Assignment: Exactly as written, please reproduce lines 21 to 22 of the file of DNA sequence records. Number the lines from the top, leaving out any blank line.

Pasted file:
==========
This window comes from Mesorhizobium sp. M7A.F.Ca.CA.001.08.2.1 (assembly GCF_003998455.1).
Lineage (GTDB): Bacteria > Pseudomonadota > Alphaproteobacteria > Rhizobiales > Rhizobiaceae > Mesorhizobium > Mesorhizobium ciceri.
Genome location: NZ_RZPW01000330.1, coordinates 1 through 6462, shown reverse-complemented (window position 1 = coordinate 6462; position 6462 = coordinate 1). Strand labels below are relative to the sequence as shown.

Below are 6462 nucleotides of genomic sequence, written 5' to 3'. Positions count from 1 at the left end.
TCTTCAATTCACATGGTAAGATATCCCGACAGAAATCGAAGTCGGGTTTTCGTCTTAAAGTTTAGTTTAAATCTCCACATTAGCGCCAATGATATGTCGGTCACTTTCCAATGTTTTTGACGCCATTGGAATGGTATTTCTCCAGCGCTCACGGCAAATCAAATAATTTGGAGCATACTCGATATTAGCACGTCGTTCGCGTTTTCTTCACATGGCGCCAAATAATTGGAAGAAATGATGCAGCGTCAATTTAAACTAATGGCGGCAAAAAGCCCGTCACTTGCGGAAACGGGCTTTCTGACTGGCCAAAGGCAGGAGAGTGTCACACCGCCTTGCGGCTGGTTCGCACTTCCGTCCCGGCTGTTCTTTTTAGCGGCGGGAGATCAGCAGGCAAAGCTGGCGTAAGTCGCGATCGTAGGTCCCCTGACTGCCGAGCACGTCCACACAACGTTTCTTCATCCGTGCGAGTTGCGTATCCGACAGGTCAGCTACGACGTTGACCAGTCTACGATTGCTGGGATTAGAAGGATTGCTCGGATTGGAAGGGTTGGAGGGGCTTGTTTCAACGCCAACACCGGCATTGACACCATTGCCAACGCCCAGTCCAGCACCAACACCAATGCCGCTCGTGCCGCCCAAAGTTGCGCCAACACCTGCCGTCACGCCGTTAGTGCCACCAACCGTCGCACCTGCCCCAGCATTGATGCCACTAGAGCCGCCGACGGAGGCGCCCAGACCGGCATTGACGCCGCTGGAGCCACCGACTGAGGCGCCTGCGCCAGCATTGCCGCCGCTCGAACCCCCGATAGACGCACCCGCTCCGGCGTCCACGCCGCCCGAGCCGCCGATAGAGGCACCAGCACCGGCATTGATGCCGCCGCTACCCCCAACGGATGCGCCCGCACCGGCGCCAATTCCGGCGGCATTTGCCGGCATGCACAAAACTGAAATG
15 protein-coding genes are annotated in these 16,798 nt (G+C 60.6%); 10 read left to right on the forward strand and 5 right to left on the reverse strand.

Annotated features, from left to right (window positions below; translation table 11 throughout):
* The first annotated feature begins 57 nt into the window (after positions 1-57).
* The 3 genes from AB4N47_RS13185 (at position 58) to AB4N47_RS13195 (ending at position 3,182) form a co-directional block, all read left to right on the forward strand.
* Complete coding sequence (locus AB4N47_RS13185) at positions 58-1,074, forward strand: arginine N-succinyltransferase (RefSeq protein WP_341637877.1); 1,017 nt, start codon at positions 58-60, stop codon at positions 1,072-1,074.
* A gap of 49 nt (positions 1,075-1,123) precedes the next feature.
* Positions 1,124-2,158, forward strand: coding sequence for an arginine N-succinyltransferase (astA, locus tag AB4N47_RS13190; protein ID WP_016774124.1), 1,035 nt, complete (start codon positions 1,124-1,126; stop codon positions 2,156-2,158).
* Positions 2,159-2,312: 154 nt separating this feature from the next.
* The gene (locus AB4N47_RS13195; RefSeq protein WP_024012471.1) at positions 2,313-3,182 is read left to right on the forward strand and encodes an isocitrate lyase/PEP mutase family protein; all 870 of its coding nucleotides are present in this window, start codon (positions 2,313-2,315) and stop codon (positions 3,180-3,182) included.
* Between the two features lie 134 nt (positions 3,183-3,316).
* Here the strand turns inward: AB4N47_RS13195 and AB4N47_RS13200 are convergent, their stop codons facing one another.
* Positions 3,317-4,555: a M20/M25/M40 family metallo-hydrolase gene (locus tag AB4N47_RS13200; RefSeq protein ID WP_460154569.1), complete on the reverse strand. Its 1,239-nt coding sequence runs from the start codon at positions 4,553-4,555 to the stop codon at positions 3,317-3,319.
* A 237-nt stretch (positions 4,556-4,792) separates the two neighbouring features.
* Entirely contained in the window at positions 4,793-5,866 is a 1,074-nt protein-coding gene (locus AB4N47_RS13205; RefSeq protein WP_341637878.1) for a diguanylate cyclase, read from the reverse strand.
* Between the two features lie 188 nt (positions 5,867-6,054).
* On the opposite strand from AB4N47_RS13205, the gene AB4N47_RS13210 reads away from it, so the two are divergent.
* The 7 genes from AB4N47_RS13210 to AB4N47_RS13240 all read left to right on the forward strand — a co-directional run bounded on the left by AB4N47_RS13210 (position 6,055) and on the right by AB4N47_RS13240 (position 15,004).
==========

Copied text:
* On the opposite strand from AB4N47_RS13205, the gene AB4N47_RS13210 reads away from it, so the two are divergent.
* The 7 genes from AB4N47_RS13210 to AB4N47_RS13240 all read left to right on the forward strand — a co-directional run bounded on the left by AB4N47_RS13210 (position 6,055) and on the right by AB4N47_RS13240 (position 15,004).